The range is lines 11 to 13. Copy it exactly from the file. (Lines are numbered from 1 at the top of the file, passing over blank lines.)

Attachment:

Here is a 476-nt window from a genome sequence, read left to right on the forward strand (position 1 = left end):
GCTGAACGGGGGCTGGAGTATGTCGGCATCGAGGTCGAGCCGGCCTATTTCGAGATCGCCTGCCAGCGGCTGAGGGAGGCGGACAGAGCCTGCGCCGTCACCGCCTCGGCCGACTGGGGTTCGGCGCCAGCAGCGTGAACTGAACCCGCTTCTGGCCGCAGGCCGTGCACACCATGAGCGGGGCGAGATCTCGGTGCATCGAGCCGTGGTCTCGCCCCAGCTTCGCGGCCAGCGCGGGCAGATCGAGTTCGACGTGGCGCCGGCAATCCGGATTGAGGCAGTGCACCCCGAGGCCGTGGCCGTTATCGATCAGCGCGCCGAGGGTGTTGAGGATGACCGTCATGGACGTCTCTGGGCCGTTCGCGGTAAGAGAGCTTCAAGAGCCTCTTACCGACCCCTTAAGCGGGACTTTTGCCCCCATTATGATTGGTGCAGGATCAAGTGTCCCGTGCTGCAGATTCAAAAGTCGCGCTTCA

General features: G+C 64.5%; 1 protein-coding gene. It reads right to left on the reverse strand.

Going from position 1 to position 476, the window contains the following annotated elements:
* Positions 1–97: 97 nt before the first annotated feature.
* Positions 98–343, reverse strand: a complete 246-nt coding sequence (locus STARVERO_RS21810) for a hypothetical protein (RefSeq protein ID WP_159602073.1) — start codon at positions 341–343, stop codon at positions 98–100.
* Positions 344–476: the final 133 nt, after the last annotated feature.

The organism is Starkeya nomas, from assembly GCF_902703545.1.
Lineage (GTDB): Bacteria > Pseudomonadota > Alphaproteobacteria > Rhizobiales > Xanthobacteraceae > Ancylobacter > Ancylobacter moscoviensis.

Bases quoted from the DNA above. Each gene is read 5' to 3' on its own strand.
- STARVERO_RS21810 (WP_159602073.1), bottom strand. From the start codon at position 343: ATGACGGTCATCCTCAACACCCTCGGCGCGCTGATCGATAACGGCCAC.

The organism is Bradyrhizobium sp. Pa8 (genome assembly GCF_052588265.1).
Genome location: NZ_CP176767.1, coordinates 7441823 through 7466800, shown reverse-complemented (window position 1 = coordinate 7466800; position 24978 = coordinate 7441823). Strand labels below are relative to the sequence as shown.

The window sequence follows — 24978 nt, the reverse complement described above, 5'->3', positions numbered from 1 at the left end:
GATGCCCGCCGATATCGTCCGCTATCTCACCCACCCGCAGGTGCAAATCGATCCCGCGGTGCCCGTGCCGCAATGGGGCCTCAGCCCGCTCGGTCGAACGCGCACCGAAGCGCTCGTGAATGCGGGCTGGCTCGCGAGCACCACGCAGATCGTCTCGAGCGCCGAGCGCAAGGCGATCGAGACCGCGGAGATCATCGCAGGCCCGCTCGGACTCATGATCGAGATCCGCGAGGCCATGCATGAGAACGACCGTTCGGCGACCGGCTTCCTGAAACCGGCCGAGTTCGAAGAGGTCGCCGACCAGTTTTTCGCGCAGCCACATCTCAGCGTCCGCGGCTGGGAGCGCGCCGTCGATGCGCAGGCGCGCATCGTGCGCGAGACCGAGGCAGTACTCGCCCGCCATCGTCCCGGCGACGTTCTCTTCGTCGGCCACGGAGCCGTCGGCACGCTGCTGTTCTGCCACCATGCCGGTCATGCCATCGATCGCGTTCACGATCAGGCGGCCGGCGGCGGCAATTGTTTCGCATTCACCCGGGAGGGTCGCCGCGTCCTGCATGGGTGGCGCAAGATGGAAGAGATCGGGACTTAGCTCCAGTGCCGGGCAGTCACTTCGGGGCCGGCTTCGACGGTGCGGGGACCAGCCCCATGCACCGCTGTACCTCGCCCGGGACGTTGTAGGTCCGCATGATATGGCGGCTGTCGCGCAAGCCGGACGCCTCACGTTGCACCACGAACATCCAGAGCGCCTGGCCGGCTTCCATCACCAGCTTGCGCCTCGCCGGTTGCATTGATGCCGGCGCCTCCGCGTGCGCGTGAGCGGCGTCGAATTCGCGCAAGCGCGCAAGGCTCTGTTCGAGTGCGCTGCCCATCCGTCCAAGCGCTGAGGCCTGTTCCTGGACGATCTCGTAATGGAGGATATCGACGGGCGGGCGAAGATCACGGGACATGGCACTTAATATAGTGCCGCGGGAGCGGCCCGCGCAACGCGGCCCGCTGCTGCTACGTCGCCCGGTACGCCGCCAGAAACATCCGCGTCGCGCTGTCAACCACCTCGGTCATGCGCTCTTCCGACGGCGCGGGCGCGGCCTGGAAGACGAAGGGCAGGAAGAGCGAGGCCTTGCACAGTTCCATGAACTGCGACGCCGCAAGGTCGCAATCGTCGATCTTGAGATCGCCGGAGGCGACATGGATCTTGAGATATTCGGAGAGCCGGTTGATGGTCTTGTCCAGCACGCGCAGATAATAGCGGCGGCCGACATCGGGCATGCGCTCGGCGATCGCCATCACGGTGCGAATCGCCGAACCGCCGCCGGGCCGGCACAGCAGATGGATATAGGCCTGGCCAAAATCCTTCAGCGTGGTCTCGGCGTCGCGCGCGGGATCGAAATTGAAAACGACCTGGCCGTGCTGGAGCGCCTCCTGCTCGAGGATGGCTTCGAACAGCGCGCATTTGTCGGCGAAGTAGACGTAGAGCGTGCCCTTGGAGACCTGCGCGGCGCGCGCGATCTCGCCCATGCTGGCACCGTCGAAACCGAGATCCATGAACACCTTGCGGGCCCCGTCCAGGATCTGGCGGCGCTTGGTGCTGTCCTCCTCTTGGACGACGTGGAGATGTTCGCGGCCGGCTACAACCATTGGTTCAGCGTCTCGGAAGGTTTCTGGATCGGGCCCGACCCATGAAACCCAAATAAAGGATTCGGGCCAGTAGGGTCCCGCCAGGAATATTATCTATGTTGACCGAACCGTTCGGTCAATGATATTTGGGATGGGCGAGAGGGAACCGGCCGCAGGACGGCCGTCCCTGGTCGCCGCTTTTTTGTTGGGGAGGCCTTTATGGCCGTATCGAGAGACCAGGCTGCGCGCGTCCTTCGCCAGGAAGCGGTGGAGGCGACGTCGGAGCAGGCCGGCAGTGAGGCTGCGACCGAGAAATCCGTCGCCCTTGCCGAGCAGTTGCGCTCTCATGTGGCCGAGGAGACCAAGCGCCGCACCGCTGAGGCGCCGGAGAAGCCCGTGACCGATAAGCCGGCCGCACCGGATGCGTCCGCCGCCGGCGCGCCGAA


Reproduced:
- STARVERO_RS21810 (WP_159602073.1), bottom strand. From the start codon at position 343: ATGACGGTCATCCTCAACACCCTCGGCGCGCTGATCGATAACGGCCAC.

The organism is Bradyrhizobium sp. Pa8 (genome assembly GCF_052588265.1).
Genome location: NZ_CP176767.1, coordinates 7441823 through 7466800, shown reverse-complemented (window position 1 = coordinate 7466800; position 24978 = coordinate 7441823). Strand labels below are relative to the sequence as shown.